Notes on comments.
Welcome to our blog dedicated to the engineering of Microsoft Windows 7
Thanks to everyone who provided comments and sent me mail. I definitely appreciate the discussion we have kicked off. There’s also a ton of energy in our hallways as this blog started. It seems like a good thing to do to start off is sort of an introduction to the Windows development team. This post provides an overview of the team that is represented by this blog.
Before diving into the main topic, let’s talk a bit more about what to expect from this blog. First a few words on the comments and emails I’ve received. I’ve received a ton—most of the weekend was spent reading emails and comments. There are definitely some themes. I would say by and large the reception has been very warm and we definitely appreciate that. The most frequent request was to discuss Windows performance and/or just “make Windows faster”. There’s a lot to this topic so we expect to talk about this quite a bit over the next months. There are many specific requests—often representing all possible sides of an issue such as some folks saying “please get rid of (or don’t do) <x>” and then other folks saying “whatever you do it is really important to keep (or do) <x>”. A big part of this blog for me personally is having the discussion about the multiple facets of any given issue. Even something that sounds as binary as performance proves to have many subtle elements. For example, some folks suggested that the best thing for boot performance is to not start anything until idle time and others suggested that the delay loading feels like it slows them down and still others have suggested that the best approach is to provide a startup manager that pushes everyone to choose what to start up. All of these have merit worth discussing and also demonstrate the subtlety and complexity of even the most straight forward request.
Second, much to the surprise of both Jon and I a number of folks questioned the “authenticity” of the post. A few even suggested that the posts are being “ghost written” or that this blog is some sort of ploy. I am typing this directly in Windows Live Writer and hitting publish. This blog is the real deal—typos, mistakes, and all. There’s no intermediary or vetting of the posts. We have folks on the team who will be contributing, but we’re not having any posts written by anyone other than who signs it. We will us one user name for all the posts since that keeps the blog security and ownership clear, but posts will be signed by the person that hit publish. (If I participate in the comments I will use my msdn name, steven_sinofsky.)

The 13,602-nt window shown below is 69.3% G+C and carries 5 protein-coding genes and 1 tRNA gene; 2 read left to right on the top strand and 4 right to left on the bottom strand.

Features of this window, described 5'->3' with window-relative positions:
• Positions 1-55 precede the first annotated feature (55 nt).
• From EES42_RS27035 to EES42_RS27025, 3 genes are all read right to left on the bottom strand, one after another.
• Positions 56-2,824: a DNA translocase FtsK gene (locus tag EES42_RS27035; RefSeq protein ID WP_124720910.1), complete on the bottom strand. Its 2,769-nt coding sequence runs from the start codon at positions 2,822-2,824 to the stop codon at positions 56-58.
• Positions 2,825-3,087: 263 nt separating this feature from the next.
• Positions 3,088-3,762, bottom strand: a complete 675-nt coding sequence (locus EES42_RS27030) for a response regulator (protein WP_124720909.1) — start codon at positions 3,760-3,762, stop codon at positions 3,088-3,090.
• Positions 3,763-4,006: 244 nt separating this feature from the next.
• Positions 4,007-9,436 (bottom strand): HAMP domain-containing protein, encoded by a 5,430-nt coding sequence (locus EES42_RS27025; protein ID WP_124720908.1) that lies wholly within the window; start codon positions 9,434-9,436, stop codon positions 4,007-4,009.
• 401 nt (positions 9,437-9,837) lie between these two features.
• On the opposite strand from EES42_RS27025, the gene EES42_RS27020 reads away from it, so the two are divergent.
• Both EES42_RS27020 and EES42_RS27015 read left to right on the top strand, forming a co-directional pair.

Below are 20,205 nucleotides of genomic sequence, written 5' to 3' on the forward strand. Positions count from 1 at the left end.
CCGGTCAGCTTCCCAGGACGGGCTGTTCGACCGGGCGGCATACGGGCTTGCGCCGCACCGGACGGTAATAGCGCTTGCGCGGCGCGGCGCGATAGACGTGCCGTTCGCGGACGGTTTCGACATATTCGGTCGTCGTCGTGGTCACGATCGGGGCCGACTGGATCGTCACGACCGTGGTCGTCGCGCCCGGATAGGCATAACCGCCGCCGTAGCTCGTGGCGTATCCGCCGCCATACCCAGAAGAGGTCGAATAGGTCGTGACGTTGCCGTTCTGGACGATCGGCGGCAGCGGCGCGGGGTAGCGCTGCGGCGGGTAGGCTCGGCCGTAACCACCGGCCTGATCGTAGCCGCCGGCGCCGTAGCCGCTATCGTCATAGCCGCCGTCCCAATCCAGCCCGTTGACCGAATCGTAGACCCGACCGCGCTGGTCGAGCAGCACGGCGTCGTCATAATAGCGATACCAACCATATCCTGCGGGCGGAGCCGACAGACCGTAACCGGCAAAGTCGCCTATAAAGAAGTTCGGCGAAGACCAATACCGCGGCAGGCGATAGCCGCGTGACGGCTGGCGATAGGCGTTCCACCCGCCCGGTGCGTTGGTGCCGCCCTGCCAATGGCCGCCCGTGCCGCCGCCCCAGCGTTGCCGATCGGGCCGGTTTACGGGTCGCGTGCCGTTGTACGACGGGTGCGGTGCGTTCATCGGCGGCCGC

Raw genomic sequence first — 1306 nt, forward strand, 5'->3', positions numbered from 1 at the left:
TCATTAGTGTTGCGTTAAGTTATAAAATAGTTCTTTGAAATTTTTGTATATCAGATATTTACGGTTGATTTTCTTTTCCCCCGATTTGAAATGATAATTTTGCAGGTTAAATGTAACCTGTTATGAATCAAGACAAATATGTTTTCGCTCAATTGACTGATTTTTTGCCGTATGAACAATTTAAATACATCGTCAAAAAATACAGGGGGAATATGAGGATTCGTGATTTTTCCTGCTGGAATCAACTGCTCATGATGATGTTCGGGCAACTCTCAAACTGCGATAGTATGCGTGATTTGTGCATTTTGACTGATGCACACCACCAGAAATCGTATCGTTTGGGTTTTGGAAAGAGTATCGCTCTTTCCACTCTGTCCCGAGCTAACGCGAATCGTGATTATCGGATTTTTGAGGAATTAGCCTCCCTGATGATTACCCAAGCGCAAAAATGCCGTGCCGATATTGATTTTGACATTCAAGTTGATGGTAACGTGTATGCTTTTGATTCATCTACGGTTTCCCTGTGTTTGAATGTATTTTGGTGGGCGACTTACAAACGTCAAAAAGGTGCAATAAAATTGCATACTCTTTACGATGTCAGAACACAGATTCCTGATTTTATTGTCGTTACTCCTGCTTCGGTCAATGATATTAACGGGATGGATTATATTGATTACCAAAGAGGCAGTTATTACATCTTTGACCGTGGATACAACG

And third, what frequency should folks expect and when do we get to the “features of Windows 7”. When we wrote that we would post “regularly” we meant that we don’t have a schedule or calendar of posts and we don’t want to commit to an artificial frequency which generally seems inconsistent with blogging. We do expect to follow a pattern similar to what you have become familiar with on the IEBlog. FWIW, on my internal blog no one has yet accused me of not contributing enough. :-)
As we said in the introductory post we think it will be good to talk about the engineering of Windows 7 (the “how”) and the first step is establishing who the engineers are that do the engineering before we dive into the product itself (the “why” and “what”).
So let’s meet the team...
It is pretty easy to think of the Windows team as one group or one entity, and then occasionally one specific person comes to represent the team—perhaps she gave a talk at a conference, wrote a book or article folks become familiar with, or maybe he has a blog. Within Microsoft, the Windows product is really a product of the whole company with people across all the development groups contributing in some form or another. The Windows engineering team “proper” is jointly managed by Jon and me. Jon manages the core operating system, which is, among many things, the kernel, device infrastructure, networking, and the engineering tools and system (all of which are both client and server). I am part of the Windows client experience team which develops, among many things, the shell and desktop, graphics, and media support. One other significant part of the Windows product is the Windows Media Center which is a key contribution managed along with all of Microsoft’s TV support (IPTV, extenders, etc.).